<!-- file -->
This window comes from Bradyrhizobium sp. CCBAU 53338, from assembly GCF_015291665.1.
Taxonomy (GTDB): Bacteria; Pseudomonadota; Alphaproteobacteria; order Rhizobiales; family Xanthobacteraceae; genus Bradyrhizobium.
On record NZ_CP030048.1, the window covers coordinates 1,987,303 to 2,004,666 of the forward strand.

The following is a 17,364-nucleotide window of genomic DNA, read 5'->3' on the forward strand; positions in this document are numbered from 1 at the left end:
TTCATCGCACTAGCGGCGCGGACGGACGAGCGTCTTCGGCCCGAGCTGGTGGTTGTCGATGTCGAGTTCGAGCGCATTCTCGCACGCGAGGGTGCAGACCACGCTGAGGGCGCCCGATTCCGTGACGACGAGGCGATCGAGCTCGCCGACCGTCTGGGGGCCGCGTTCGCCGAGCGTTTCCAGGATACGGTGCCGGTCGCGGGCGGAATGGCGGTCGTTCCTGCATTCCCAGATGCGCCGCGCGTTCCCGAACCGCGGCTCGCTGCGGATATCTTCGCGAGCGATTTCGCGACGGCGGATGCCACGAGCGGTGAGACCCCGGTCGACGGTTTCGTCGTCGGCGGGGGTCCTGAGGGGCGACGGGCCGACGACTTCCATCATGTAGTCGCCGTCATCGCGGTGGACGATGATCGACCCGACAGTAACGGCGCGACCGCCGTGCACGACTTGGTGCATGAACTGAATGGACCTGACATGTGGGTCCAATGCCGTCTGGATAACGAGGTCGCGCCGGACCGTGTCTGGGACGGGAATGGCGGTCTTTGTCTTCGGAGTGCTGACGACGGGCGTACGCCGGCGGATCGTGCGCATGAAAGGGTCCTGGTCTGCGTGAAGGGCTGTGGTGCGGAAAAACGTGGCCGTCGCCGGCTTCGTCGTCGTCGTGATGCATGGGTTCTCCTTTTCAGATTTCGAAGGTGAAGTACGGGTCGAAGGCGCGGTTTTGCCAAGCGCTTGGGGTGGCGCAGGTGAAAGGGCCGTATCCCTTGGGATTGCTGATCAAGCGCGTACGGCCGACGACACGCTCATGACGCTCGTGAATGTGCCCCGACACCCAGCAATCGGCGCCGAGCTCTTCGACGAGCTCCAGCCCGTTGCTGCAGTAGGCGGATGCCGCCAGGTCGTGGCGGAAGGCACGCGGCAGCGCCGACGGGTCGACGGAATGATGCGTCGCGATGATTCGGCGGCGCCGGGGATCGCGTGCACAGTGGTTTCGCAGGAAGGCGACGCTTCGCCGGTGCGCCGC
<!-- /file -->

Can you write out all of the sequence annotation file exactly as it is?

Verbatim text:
This window comes from Bradyrhizobium sp. CCBAU 53338, from assembly GCF_015291665.1.
Taxonomy (GTDB): Bacteria; Pseudomonadota; Alphaproteobacteria; order Rhizobiales; family Xanthobacteraceae; genus Bradyrhizobium.
On record NZ_CP030048.1, the window covers coordinates 1,987,303 to 2,004,666 of the forward strand.

The following is a 17,364-nucleotide window of genomic DNA, read 5'->3' on the forward strand; positions in this document are numbered from 1 at the left end:
TTCATCGCACTAGCGGCGCGGACGGACGAGCGTCTTCGGCCCGAGCTGGTGGTTGTCGATGTCGAGTTCGAGCGCATTCTCGCACGCGAGGGTGCAGACCACGCTGAGGGCGCCCGATTCCGTGACGACGAGGCGATCGAGCTCGCCGACCGTCTGGGGGCCGCGTTCGCCGAGCGTTTCCAGGATACGGTGCCGGTCGCGGGCGGAATGGCGGTCGTTCCTGCATTCCCAGATGCGCCGCGCGTTCCCGAACCGCGGCTCGCTGCGGATATCTTCGCGAGCGATTTCGCGACGGCGGATGCCACGAGCGGTGAGACCCCGGTCGACGGTTTCGTCGTCGGCGGGGGTCCTGAGGGGCGACGGGCCGACGACTTCCATCATGTAGTCGCCGTCATCGCGGTGGACGATGATCGACCCGACAGTAACGGCGCGACCGCCGTGCACGACTTGGTGCATGAACTGAATGGACCTGACATGTGGGTCCAATGCCGTCTGGATAACGAGGTCGCGCCGGACCGTGTCTGGGACGGGAATGGCGGTCTTTGTCTTCGGAGTGCTGACGACGGGCGTACGCCGGCGGATCGTGCGCATGAAAGGGTCCTGGTCTGCGTGAAGGGCTGTGGTGCGGAAAAACGTGGCCGTCGCCGGCTTCGTCGTCGTCGTGATGCATGGGTTCTCCTTTTCAGATTTCGAAGGTGAAGTACGGGTCGAAGGCGCGGTTTTGCCAAGCGCTTGGGGTGGCGCAGGTGAAAGGGCCGTATCCCTTGGGATTGCTGATCAAGCGCGTACGGCCGACGACACGCTCATGACGCTCGTGAATGTGCCCCGACACCCAGCAATCGGCGCCGAGCTCTTCGACGAGCTCCAGCCCGTTGCTGCAGTAGGCGGATGCCGCCAGGTCGTGGCGGAAGGCACGCGGCAGCGCCGACGGGTCGACGGAATGATGCGTCGCGATGATTCGGCGGCGCCGGGGATCGCGTGCACAGTGGTTTCGCAGGAAGGCGACGCTTCGCCGGTGCGCCGC